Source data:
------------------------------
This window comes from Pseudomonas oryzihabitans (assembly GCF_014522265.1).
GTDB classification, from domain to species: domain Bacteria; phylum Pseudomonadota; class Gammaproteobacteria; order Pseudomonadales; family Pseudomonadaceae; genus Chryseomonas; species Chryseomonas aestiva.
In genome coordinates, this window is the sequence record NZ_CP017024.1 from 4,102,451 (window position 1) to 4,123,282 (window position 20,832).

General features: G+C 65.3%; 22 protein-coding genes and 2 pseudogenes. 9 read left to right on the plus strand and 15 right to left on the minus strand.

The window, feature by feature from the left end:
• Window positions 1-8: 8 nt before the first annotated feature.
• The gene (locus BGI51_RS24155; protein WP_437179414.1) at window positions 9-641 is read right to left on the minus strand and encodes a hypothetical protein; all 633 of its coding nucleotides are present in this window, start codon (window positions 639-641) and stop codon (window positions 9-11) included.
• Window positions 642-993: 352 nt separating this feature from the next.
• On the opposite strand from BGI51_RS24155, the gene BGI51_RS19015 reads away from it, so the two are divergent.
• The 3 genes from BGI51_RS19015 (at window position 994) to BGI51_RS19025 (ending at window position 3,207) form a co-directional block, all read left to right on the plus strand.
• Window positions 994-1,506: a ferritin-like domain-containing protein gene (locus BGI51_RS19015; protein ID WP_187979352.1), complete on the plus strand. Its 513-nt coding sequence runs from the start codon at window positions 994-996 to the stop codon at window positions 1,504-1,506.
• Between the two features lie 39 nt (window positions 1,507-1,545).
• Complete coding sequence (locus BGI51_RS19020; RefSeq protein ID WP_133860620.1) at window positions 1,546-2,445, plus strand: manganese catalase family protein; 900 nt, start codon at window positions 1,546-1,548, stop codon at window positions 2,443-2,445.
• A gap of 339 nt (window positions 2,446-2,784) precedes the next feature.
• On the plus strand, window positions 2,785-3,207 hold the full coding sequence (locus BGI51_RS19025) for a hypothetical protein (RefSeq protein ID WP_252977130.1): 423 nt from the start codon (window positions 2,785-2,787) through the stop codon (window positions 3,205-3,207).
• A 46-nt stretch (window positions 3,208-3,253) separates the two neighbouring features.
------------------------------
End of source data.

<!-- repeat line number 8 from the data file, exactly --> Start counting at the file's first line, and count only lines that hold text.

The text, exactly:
• Window positions 642-993: 352 nt separating this feature from the next.